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Koh Samui Diaries: Location scouting for wannabe movie directors
by Adrian Rawle

FADE IN: After the last episode I vowed never to work again for wannabe movie directors and PA’s masquerading as producers. Of course, this was completely ridiculous, as I would have no hope of ever getting work again if I stuck to my vows. Anyhow, those were my thoughts, as I lazed in the sun “holidaying” on the paradise island of Koh Samui.

Waiting for your next job is always draining. On the one hand you are glad of the rest and, on the other, you are constantly worrying if the phone doesn’t ring. Normally, if I were in London, I would call some fellow freelancers and see if they were working and discuss with them whether business was slow or not. If it were, this would give me some reassurance that I was not at fault and hope that work would pick up again soon.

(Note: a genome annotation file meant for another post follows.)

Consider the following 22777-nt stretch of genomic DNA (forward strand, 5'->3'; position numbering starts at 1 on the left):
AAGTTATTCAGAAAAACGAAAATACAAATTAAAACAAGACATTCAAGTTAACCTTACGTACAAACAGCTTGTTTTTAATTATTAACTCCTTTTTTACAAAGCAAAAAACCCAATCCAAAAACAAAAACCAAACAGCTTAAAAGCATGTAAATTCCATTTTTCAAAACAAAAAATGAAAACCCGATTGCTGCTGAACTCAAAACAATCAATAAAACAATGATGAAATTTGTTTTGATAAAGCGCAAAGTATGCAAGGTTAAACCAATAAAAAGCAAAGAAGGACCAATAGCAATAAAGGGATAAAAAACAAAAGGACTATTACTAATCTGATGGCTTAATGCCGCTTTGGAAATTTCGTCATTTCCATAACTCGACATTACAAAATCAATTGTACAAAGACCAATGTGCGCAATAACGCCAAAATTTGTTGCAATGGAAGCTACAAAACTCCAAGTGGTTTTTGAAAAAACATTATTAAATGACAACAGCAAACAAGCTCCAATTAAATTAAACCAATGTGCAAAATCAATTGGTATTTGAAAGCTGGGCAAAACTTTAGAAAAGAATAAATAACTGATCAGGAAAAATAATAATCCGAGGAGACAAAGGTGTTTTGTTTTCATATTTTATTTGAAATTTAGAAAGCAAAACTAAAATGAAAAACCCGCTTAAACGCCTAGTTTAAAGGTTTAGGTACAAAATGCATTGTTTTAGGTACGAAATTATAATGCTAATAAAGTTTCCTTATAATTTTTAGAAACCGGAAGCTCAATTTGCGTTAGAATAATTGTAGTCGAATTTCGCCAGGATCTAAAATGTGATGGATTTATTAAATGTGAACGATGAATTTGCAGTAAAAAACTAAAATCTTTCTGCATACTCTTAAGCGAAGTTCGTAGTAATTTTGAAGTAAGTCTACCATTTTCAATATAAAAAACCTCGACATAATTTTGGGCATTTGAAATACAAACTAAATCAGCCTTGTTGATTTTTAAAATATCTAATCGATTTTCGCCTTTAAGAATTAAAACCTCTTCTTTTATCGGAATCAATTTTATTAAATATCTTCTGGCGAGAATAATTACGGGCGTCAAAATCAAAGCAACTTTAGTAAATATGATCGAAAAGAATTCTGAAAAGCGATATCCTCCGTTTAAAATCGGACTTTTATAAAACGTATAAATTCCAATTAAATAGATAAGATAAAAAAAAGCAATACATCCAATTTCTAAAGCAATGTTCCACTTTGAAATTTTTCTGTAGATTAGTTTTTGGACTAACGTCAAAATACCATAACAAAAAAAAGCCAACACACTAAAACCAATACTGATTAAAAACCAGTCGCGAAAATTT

Still no call from Polly, and I am reaching the point where I have had enough sun, sea and sand. I decide I should go back home and do the rounds of the production companies in Soho and drum-up some much needed work. The danger of being on location for a long time is that people forget you and they always assume you are away on a film and therefore, not available, so they never call. The truth is, it is often a simple case of “out of sight, out of mind.”

It’s true to say I have had a great time in Samui and made a few friends along the way. Despite it being very much a tourist holiday destination, Koh Samui has a growing population of ex-pats who have come here on holiday, fallen in love with the place and ended up staying, leaving their old lives and livelihoods far behind them.

After packing and handing back my old jeep to its owner I head off for one last walk along Bophut beach. At the far end of the beach, I stop at Zazen and decide to stay for a sunset cocktail. It is then that I discover I haven’t got my mobile with me. Perhaps I packed it unknowingly.

Several cocktails later, I return to the dive shop and go up to my room. A message has been slipped under my door. It would appear someone has been trying to contact me. I rummage around in my rucksack for the mobile and end up tipping the contents onto the floor. The last thing to pop out, entangled with a pair of my dirty socks, is the mobile. I check the screen and see there is 1 message. “Call Polly” is all it says.